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The themes of this story

Darkness and light | First impressions | Good neighbours | Past, present and future | Youth and age

This is a story in which ideas are very important - probably more so than characters. The most obvious theme is the contrast between appearance and reality, how things seem and how things are. This general contrast is found in many more specific contrasts.

Darkness and light

This is important enough to the author for her to refer to it in the title of the story. And it is both literal darkness and light (the sunshine in which Sandra walks, the darkness of the wood) and a metaphorical contrast between evil and good.

First impressions

Sandra does not think well of Kerry at first, but she comes to see that he is a strong character. Mrs. Rutter appears at first as a stereotype of a sweet little old lady, but is revealed as a cold-blooded, selfish and vengeful woman.

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Good neighbours

Sandra and Kerry (and Miss Hammond) try to be good neighbours. They contrast clearly with Mrs. Rutter who sees the world as divided into friend and foe. This can be amplified into a contrast of values - Kerry sees at once what Mrs. Rutter should have done. She does not even understand his moral sense. She thinks more about the inconvenience of the rain, than a dying man's mortal agony.

Past, present and future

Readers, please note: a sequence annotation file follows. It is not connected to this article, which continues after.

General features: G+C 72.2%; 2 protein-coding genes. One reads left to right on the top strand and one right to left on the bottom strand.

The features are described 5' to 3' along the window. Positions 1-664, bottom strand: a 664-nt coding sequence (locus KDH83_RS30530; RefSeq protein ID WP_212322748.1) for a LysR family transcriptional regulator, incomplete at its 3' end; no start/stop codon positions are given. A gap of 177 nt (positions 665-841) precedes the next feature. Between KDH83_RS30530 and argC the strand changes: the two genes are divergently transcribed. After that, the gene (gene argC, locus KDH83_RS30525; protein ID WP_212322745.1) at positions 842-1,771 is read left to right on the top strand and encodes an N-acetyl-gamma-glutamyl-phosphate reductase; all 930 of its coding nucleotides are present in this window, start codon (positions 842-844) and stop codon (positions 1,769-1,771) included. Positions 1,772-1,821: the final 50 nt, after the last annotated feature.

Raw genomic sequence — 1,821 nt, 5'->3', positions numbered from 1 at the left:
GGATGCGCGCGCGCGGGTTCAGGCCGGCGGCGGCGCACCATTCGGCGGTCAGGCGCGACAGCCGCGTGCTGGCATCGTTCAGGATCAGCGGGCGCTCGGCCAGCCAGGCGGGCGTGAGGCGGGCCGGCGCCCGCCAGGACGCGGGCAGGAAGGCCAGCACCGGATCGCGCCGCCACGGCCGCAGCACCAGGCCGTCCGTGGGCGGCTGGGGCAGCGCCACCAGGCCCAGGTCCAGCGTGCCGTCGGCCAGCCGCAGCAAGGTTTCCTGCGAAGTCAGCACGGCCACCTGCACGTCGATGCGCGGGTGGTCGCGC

The story contrasts time, but in two directions - from the starting point of the present day, Sandra imagines the future, in idealized terms, while Mrs. Rutter recalls the past in its horrific reality.

Youth and age

You might think that the story suggests that young people are better than the old. This is a possible reading. An alternative view would be that it challenges the popular ideas of the young as selfish and irresponsible. It shows that morality depends not on your age, but the sort of person you are. (Remember that Mrs. Rutter was not an old woman when she left the German to die in pain.)

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The characters in the story


Sandra is the first character we meet. Although this is a short story, we see how Sandra changes in the course of an afternoon. Outwardly she is unremarkable - she expects to be a secretary - but we note little details in the course of the story: Mrs. Rutter says that she is pretty, while someone else once remarked on her attractive feet; she makes her own clothes and dreams of having her own sewing machine; she judges Kerry at first by his appearance; she is superstitious about the wood.

When Kerry asks Mrs. Rutter about the war, Sandra does not want to listen - she tells him to “Shut up”. Why is this? Is she frightened? Is she superstitious? Is there some other reason?

Perhaps Sandra is more important as someone who observes and learns from things. She moves from a childish fear of rumours and tall stories to a realistic horror at the real darkness or evil in the world. “You could get people all wrong...” Does this refer to Mrs. Rutter, to Kerry, to both of them, or to all sorts of people, including these two? And is it right?